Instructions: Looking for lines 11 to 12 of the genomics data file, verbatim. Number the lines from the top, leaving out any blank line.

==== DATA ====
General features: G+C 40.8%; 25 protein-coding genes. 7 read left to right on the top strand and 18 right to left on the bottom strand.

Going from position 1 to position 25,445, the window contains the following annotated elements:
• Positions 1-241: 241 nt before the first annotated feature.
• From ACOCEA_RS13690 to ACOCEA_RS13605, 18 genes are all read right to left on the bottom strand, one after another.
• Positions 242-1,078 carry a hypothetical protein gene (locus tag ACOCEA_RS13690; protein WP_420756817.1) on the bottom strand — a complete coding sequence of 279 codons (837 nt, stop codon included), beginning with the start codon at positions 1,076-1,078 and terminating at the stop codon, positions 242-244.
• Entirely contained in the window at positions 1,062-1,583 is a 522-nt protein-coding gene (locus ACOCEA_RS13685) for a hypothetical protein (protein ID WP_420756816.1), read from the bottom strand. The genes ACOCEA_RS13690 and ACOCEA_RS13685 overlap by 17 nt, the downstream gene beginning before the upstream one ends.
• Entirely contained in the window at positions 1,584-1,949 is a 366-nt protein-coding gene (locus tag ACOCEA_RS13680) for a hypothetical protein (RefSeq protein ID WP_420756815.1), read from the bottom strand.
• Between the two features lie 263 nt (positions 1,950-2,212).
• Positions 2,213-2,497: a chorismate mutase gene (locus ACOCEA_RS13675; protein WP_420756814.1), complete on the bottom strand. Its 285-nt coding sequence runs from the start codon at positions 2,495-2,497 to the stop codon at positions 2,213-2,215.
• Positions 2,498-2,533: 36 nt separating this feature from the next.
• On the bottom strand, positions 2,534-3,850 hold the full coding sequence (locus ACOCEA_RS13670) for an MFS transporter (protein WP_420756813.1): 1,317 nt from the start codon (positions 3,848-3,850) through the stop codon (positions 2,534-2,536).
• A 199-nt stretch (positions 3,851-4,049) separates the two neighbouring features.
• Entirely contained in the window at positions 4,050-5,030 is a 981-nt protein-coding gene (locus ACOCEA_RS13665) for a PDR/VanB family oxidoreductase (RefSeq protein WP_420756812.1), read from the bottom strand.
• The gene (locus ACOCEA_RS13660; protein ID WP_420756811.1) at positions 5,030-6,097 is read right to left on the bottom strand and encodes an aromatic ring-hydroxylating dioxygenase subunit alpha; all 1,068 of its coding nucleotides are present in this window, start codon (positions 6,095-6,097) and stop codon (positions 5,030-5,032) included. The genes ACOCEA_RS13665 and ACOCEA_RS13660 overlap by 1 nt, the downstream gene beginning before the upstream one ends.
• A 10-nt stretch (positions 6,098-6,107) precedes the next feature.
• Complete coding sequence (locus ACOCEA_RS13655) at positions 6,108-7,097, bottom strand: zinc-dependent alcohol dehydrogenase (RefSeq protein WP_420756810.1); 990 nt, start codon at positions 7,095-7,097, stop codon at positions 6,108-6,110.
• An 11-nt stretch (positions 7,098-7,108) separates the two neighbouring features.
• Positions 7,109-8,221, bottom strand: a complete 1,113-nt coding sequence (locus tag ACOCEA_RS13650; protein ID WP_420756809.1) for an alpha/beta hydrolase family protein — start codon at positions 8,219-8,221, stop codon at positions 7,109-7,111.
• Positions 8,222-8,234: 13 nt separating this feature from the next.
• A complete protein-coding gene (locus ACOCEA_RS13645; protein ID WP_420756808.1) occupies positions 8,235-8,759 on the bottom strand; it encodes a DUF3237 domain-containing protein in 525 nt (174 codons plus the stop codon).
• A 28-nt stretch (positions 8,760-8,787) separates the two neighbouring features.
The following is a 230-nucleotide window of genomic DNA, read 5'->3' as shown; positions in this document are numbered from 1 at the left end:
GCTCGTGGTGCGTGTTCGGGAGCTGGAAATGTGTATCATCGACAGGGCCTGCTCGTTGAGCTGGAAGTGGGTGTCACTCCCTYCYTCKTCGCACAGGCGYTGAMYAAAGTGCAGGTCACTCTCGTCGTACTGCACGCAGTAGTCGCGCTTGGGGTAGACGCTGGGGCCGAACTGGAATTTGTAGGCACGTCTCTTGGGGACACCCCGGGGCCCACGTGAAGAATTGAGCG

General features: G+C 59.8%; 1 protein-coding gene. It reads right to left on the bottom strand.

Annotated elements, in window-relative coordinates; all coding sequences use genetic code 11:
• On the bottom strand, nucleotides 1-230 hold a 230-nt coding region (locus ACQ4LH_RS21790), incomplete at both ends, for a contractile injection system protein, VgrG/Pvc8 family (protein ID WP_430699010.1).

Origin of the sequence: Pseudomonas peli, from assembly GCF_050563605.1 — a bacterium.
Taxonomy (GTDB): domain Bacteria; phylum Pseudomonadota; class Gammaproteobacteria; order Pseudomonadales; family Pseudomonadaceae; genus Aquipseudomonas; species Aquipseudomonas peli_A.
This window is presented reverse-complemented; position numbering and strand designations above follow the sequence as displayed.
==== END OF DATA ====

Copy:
• On the bottom strand, positions 2,534-3,850 hold the full coding sequence (locus ACOCEA_RS13670) for an MFS transporter (protein WP_420756813.1): 1,317 nt from the start codon (positions 3,848-3,850) through the stop codon (positions 2,534-2,536).
• A 199-nt stretch (positions 3,851-4,049) separates the two neighbouring features.